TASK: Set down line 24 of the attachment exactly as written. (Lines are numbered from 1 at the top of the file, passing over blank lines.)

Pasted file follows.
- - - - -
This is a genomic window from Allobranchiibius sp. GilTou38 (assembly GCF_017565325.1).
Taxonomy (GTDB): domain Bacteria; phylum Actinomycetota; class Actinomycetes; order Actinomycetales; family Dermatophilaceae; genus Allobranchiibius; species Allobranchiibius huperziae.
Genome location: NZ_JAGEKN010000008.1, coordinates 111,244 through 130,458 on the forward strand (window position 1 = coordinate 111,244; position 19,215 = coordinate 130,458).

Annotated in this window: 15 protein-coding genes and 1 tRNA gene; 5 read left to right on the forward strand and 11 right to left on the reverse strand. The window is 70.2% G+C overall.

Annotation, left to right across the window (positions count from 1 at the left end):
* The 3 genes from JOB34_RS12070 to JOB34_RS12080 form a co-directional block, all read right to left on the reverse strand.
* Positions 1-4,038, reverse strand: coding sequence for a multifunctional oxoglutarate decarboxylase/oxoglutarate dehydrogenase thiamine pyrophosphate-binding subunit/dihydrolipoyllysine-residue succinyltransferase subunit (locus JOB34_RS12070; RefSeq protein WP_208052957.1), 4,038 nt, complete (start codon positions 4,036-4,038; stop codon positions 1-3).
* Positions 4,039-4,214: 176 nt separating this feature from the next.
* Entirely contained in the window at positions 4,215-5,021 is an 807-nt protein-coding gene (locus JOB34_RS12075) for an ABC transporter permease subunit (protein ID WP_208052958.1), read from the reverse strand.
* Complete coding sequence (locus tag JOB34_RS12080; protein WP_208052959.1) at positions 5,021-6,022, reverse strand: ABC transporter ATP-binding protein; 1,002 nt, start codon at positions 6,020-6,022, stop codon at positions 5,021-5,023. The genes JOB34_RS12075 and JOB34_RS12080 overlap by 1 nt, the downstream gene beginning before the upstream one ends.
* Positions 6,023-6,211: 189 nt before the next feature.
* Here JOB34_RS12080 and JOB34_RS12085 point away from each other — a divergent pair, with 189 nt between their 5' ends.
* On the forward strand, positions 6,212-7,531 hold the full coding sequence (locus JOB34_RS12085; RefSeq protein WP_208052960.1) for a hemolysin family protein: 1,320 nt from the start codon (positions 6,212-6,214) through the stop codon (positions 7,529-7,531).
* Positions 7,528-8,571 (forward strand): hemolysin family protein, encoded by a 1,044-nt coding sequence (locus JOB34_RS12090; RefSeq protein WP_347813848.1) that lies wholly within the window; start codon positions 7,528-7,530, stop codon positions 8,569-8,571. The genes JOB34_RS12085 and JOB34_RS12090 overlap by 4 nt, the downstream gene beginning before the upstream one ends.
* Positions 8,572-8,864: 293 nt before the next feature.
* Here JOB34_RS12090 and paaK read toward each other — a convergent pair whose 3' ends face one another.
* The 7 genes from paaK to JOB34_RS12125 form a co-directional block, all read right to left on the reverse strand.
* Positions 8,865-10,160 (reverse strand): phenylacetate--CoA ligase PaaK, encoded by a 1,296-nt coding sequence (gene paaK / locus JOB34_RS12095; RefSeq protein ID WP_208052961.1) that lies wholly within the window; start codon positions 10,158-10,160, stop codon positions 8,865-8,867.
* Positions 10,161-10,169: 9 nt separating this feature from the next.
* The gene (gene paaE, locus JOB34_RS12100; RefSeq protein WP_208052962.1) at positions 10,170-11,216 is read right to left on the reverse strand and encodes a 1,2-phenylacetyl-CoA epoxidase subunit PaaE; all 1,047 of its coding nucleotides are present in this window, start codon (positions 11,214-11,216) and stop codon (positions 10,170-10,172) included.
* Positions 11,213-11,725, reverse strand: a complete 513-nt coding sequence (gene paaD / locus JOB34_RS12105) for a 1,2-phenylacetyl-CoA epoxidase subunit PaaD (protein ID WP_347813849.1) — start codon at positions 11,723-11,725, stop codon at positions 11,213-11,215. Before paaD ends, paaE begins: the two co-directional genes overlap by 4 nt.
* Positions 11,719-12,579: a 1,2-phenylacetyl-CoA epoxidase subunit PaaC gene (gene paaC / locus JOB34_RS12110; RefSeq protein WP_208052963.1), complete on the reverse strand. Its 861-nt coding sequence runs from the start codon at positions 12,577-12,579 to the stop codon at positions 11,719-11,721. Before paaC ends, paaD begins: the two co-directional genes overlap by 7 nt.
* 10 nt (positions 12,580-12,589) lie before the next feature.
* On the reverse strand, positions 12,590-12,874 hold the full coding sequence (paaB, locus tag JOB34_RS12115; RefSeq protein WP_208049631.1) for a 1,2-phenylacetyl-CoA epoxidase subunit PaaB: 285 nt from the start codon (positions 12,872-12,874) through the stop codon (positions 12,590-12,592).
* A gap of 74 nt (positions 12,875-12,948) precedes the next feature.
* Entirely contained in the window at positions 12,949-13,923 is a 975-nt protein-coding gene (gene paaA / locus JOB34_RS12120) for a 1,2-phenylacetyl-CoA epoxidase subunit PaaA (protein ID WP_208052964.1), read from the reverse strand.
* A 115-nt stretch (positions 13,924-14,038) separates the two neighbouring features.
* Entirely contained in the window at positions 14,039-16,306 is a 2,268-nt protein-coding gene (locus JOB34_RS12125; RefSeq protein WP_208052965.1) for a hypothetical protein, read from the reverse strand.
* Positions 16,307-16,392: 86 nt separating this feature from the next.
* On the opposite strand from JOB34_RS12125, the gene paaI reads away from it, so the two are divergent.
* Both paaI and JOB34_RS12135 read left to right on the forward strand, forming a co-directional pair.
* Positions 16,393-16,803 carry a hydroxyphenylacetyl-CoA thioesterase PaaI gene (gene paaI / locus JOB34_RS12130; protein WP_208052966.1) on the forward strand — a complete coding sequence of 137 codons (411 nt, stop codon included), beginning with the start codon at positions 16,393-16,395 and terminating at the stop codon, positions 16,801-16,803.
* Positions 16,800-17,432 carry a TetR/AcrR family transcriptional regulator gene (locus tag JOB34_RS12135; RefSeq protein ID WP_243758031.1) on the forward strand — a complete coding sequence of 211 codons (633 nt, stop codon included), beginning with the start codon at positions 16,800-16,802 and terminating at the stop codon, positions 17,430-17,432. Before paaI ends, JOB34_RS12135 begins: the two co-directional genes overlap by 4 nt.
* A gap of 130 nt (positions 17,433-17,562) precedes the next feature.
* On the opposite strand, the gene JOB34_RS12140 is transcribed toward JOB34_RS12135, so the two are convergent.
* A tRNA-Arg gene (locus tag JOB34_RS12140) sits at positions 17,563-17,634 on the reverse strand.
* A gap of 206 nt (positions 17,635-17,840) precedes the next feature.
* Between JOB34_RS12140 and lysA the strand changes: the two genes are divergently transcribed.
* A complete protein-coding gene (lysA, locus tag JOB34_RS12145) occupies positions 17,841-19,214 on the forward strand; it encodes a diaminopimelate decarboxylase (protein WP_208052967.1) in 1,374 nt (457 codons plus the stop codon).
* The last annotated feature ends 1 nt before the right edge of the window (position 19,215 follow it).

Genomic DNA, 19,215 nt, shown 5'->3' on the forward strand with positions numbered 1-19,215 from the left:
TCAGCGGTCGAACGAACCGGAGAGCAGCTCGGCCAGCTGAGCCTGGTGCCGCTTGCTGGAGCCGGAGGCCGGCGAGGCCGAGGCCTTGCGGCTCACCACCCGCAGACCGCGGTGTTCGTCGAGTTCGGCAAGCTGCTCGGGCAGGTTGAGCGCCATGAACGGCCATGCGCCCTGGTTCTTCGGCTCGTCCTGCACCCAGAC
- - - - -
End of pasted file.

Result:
* On the reverse strand, positions 12,590-12,874 hold the full coding sequence (paaB, locus tag JOB34_RS12115; RefSeq protein WP_208049631.1) for a 1,2-phenylacetyl-CoA epoxidase subunit PaaB: 285 nt from the start codon (positions 12,872-12,874) through the stop codon (positions 12,590-12,592).